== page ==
Quick branch switching without confusing Xcode

Xcode doesn’t always like it when you swap branches, especially when there are a lot of code changes between the branches. This can cause all kinds of build caches to become invalid forcing your Xcode to do lots of work. What’s worse is now your mental resources are concentrated on getting your project compiling again instead of solving interesting problems.

The work I’ve been doing recently has been very bitty with helping colleagues by jumping on screen shares, reviewing PRs or even finding new requirements in my tickets that need work playing before I can continue. All of these scenarios require me to checkout a different branch, which leads to the problems mentioned above.


Use git worktree to get multiple checkouts of a project using a single git repo.

If I have a project called epic-todo-list-app and a colleague asks for help on their branch named feature/allow-users-to-complete-tasks, I can run the following command:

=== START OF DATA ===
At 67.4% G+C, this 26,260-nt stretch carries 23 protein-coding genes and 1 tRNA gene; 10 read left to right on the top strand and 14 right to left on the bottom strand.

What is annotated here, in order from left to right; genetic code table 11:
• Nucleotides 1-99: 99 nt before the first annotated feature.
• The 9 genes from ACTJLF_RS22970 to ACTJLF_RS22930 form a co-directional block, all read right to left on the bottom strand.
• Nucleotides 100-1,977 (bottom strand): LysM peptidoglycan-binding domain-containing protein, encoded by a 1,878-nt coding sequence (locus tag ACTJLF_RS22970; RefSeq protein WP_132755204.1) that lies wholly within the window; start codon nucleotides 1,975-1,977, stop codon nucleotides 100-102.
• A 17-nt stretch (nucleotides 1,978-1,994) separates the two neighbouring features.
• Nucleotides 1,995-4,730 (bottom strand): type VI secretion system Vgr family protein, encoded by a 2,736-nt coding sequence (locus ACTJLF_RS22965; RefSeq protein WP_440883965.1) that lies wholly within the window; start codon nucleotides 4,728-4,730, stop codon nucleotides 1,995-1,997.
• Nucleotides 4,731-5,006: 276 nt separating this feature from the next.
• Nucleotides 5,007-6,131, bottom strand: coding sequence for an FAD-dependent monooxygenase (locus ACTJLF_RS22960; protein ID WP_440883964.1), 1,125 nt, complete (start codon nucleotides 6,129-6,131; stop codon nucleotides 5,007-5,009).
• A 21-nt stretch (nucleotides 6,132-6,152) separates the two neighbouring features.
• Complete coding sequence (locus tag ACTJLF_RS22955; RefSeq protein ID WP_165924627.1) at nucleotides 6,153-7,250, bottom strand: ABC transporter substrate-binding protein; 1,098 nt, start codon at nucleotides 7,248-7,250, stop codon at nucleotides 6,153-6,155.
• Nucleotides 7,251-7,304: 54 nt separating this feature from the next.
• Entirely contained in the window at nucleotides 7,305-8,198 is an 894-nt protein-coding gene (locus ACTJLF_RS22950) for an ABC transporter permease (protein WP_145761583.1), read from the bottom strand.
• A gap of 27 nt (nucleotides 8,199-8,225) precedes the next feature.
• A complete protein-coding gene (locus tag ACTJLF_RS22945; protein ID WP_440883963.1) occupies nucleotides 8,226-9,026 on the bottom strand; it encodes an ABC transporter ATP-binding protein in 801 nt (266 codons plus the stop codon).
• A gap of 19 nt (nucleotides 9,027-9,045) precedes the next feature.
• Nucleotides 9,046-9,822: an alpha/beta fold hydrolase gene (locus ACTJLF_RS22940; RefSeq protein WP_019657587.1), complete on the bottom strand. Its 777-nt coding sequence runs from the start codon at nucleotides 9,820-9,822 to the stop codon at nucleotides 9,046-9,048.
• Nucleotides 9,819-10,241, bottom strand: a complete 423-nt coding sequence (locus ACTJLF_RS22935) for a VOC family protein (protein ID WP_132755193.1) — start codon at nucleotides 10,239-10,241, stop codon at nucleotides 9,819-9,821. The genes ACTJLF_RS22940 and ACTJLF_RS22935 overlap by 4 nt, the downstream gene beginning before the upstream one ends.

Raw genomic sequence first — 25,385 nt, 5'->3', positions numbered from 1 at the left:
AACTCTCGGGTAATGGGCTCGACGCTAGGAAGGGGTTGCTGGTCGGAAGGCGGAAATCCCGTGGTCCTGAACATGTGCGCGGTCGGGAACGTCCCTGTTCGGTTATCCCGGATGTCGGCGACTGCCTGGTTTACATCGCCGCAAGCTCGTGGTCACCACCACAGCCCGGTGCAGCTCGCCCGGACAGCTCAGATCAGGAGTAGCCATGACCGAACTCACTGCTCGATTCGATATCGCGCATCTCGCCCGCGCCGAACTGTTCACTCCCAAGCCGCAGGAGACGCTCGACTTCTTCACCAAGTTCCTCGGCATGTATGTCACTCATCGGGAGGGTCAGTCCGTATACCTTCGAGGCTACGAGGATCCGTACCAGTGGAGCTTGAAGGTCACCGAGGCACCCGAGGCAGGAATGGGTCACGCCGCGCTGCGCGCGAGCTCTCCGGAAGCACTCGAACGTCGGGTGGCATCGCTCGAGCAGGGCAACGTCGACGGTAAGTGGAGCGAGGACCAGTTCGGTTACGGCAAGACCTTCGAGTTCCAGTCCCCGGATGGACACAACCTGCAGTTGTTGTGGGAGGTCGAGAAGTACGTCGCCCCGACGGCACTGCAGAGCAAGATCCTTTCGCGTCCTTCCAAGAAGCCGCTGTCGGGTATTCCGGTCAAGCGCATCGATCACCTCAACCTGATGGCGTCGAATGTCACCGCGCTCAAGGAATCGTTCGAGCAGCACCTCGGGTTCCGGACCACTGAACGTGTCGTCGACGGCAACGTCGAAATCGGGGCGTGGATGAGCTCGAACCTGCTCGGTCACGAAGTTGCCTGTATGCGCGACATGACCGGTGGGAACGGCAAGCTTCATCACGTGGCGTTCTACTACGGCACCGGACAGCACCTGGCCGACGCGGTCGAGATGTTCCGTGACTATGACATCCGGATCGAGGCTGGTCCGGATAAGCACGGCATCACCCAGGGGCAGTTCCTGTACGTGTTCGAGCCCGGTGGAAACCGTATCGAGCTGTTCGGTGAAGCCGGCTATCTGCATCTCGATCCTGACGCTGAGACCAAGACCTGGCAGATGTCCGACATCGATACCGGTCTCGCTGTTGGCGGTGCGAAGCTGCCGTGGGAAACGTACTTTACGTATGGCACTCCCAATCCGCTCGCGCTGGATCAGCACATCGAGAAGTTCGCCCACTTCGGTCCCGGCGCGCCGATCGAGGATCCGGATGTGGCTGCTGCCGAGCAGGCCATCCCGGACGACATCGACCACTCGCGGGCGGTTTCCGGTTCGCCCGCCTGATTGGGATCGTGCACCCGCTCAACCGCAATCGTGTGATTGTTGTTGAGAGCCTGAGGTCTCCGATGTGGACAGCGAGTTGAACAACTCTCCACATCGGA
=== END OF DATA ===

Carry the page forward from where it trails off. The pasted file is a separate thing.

git worktree add ../epic-todo-list-app-tmp feature/allow-users-to-complete-tasks

Now on disk I’ll have both projects

ls -1 src/ios

The original project folder will just be my repo in whatever state I was in. The new project folder epic-todo-list-app-tmp will have the repo checked out to feature/allow-users-to-complete-tasks.

At this point I can now open both projects independently in Xcode and they’ll have their own derived data, which means I don’t need to deal with the time sink of getting Xcode to compile the new branch and then my original branch when I switch back.

NB - this technique is really helpful when working with different Xcode versions. I can have one checkout for the beta and one for the GM version and they won’t destroy each other’s derived data.

Why use git worktree?

I’ve been using a variation of this technique for a long time now where I was just keeping multiple complete copies (full clones) of the repo. This isn’t great for a few reasons:

git worktree solves the above problems by the fact that each project folder is backed by the same git repo on disk. So any operations like fetch, checkout -b, merge…. are all reflected in each place you invoke git.


Once you’ve finished with the worktree you can easily remove it using the remove command. If I wanted to get rid of the worktree I created earlier I’d call

git worktree remove ../epic-todo-list-app-tmp

It’s worth exploring the docs as they aren’t long or too scary looking https://git-scm.com/docs/git-worktree.